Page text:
W3C home > Mailing lists > Public > whatwg@whatwg.org > September 2009

[whatwg] <object> behavior

From: Boris Zbarsky <bzbarsky@MIT.EDU>
Date: Tue, 15 Sep 2009 08:53:40 -0400
Message-ID: <4AAF8E54.7090909@mit.edu>
Ian Hickson wrote:
>> Since the whole point of text/plain sniffing is a workaround around a 
>> known issue where content is reliably mis-marked as text/plain, and 
>> since in this case there is a source of MIME information that's more 
>> reliable than that, it's not clear to me why we want to continue 
>> sniffing.
>>
>> Of course if there is no @type there is no problem; I'm specifically 
>> concerned about the @type="text/plain" case here.
> 
> What exactly are you proposing here?
> 
>  - Always honour type="" if it's a UA-supported type, ignoring server- 
>    provided content-type?
>  - Always honour type="" without sniffing if it matches the server- 
>    provided content-type, even if normally that type would be sniffed?
>  - Just honour type="text/plain" regardless of the server type, but for
>    other UA-supported type=""s, use the server type?

My suggestion is to only perform text/plain "is this text or binary" 
sniffing where it belongs: on the HTTP level; since it's a workaround 
for a particular HTTP server bug.  It shouldn't affect other type metadata.

Perform the sniffing such that it detects as either text/plain or 
application/octet-stream.

Then if it's application/octet-stream we'll end up using the @type. 
Though see below on other sniffing issues.

This does fail to sniff text/plain as the various "non-scriptable" 
types, but I question how desirable that is anyway, honestly.  If we 
want to preserve this property without clobbering @type="text/plain" 
then I need to think a bit more about how to specify the behavior here.

Maybe your option 2 is what would give that behavior... I can work 
through it if you'd like.

Your option 1 would be ok if that's what we want (but a change from 
HTML4 and what UAs at least _try_ to implement now; I'm not sure whether 
it's desirable on its own).  Your option 3 is a bit too magic for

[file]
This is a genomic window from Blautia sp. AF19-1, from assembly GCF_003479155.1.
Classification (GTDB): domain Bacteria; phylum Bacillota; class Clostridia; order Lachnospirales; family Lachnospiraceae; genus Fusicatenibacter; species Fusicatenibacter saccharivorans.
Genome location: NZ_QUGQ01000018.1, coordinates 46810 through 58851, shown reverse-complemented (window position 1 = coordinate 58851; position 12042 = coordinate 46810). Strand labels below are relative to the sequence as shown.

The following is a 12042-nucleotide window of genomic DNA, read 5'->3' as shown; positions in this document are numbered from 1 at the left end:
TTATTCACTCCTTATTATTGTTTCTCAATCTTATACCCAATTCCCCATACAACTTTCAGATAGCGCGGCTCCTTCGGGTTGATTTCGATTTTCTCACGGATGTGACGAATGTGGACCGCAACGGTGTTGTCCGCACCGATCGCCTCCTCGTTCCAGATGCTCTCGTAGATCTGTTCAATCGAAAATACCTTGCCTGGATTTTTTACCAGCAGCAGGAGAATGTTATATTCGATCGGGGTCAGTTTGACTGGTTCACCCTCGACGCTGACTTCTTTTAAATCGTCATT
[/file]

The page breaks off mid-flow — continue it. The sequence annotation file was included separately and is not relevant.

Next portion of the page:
text/plain in @type; unnecessarily so unless we want to go the full 
option 1 route.  All in my opinion, of course.

>> My concern about text/plain data being sniffed as text/html by your 
>> current algorithm (even with the changes you've made) seems to remain 
>> unaddressed.
> 
> I thought I had. Can you walk me through how anything labeled text/plain 
> could get sniffed as text/html with the new text?

Hmm.  Assume the type attribute is not set and HTML data is sent as 
text/plain and contains a "binary byte" in the first 512 bytes (can just 
stick it in the <title> or something).  Also assume no plug-in claims to 
support the URI's file extension.

At step 3, the resource type is set to text/plain.

At step 4, the resource type is sniffed as application/octet-stream, 
since text/html is marked as scriptable in [MIMESNIFFF].

At step 5, there is no @type, and the resource type is 
application/octet-stream, so the resource type is changed to unknown.

At step 6, nothing changes since there is no plug-in supporting the 
URI's file extension.

At step 7, the resource type is "unknown", so it is changed to the 
"sniffed type of the resource".

Maybe I simply misunderstood this last reference, by way of contrasting 
it with what step 4 says and you mean to apply the full sniffing 
algorithm, including the special-cases for text/plain, and not just 
section 5 of [MIMESNIFF].  In that case there wouldn't be a problem (the 
data would get sniffed as application/octet-stream).  That wasn't quite 
clear, but I can see now that this is probably what you meant.

-Boris
Received on Tuesday, 15 September 2009 05:53:40 UTC

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